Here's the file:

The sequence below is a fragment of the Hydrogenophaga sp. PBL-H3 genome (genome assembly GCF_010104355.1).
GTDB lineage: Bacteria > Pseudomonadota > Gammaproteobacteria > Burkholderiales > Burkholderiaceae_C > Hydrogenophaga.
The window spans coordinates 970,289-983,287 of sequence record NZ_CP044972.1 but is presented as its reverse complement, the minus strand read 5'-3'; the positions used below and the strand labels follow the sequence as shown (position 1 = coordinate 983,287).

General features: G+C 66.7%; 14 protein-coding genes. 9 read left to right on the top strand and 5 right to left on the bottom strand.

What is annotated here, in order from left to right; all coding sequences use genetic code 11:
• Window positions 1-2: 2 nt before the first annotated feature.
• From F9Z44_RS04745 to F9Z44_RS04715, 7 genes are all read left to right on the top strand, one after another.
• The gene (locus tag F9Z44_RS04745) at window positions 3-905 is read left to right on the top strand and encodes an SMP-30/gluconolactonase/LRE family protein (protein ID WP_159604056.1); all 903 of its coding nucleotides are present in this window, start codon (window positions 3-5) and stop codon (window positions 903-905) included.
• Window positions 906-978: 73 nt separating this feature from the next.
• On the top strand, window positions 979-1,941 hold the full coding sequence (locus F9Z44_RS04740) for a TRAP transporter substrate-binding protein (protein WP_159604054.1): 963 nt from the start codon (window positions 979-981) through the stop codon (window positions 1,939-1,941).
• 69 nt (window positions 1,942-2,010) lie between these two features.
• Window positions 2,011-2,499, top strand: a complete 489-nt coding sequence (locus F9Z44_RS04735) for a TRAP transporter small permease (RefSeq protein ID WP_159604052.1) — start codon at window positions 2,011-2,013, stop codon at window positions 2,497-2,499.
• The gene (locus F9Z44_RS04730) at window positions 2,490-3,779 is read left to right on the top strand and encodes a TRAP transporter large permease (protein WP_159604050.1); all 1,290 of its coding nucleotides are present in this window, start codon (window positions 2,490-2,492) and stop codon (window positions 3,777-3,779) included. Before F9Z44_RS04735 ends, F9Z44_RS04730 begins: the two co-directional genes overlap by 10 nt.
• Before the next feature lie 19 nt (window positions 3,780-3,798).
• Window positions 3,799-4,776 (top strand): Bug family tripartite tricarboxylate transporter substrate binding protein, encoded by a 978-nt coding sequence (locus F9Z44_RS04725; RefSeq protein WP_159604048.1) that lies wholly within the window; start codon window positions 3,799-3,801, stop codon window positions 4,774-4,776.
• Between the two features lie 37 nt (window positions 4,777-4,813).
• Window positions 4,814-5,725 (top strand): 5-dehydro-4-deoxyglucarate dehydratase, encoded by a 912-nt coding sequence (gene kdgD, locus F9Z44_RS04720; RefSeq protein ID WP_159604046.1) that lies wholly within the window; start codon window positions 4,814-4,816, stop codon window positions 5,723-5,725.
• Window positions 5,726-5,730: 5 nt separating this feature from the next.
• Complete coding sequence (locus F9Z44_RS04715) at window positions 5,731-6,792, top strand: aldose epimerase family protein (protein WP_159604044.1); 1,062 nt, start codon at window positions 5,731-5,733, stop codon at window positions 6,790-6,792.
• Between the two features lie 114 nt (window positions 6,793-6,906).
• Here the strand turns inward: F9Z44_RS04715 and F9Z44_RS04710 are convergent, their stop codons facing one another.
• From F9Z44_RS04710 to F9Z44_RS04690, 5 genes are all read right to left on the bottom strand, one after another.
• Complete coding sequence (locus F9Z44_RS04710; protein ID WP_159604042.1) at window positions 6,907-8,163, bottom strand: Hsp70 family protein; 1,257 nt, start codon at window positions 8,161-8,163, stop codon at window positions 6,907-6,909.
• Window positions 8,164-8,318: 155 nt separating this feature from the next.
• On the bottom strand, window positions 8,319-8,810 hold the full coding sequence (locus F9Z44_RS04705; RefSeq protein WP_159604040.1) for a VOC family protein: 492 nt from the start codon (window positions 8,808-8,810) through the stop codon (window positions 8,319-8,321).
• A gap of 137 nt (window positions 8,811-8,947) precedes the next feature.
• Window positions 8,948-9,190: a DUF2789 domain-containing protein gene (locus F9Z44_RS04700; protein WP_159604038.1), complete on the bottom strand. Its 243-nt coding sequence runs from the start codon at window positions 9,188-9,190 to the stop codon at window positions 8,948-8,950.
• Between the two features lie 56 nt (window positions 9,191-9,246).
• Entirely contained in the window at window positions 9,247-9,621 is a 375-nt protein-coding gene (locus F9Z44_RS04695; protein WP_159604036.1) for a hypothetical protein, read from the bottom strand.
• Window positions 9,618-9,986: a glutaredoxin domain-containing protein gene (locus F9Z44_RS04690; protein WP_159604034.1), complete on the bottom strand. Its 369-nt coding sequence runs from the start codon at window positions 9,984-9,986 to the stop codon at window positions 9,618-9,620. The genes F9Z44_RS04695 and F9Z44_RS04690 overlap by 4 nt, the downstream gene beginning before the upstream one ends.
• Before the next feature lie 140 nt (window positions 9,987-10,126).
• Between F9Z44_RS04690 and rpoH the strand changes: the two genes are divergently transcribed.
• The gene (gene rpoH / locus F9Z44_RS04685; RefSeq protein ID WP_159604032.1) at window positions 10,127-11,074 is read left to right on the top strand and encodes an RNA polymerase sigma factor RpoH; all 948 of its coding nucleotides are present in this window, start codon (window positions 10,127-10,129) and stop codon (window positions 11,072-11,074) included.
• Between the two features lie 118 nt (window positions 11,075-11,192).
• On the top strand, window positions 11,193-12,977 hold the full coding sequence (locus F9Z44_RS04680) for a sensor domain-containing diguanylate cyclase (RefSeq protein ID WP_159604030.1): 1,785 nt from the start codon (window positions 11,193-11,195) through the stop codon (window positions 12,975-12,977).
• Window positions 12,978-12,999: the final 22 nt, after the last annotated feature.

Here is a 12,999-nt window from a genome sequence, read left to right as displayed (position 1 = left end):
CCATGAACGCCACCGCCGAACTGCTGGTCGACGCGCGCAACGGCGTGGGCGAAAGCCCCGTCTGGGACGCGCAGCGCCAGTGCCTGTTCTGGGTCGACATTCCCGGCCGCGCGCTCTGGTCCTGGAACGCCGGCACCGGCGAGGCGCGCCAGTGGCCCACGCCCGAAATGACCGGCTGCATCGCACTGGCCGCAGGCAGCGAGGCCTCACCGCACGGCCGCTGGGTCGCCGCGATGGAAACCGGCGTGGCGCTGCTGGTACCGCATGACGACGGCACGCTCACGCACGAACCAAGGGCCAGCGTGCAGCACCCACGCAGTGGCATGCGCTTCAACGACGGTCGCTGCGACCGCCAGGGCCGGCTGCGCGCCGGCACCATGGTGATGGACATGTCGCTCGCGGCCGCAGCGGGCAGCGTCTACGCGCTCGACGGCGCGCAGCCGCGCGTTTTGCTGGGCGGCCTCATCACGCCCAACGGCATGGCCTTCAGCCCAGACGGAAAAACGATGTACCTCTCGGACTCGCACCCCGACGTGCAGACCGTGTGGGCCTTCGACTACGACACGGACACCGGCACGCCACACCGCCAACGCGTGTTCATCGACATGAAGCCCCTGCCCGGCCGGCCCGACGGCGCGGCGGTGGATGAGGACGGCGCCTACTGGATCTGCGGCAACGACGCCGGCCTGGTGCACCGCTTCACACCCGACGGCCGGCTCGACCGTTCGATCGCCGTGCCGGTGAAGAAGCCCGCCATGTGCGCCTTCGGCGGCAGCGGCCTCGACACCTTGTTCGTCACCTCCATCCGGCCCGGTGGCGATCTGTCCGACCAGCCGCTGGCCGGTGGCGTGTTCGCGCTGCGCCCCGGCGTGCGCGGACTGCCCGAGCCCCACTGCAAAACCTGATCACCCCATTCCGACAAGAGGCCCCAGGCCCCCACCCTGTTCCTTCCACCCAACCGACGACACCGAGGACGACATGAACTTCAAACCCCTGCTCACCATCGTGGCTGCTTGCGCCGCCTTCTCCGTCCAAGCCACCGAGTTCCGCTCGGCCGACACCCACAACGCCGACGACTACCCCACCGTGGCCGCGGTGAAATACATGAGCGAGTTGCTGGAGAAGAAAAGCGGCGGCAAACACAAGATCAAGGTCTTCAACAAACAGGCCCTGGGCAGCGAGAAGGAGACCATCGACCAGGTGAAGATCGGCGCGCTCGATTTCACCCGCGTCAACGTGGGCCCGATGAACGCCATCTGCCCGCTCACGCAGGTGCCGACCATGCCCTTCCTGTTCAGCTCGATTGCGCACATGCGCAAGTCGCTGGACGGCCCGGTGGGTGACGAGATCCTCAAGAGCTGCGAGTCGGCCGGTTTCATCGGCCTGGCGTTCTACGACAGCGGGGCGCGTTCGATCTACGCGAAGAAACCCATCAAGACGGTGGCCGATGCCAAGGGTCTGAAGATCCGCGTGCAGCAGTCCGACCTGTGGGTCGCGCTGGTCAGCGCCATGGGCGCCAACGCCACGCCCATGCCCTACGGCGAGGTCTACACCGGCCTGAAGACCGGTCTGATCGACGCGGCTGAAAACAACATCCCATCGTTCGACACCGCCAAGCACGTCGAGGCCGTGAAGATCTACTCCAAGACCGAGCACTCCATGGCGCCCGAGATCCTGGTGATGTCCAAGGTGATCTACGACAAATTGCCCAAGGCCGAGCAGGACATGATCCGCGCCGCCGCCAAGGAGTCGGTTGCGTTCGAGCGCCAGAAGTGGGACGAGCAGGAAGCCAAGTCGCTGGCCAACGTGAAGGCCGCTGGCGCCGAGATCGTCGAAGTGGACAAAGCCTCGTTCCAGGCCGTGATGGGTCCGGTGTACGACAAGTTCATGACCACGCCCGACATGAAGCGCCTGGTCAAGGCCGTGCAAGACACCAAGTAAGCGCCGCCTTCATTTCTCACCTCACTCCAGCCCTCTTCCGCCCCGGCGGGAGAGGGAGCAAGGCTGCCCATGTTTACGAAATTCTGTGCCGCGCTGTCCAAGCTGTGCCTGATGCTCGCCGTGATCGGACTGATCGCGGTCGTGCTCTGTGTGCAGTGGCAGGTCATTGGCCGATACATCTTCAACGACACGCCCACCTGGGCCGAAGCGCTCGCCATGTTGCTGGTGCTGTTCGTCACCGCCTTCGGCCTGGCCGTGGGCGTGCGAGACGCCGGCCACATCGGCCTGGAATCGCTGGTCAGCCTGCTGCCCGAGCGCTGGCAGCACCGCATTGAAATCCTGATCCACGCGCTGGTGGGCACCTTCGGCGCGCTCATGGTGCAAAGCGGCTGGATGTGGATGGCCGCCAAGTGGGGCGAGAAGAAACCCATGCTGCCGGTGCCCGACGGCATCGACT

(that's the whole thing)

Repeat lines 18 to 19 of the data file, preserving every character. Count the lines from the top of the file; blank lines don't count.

• Window positions 5,726-5,730: 5 nt separating this feature from the next.
• Complete coding sequence (locus F9Z44_RS04715) at window positions 5,731-6,792, top strand: aldose epimerase family protein (protein WP_159604044.1); 1,062 nt, start codon at window positions 5,731-5,733, stop codon at window positions 6,790-6,792.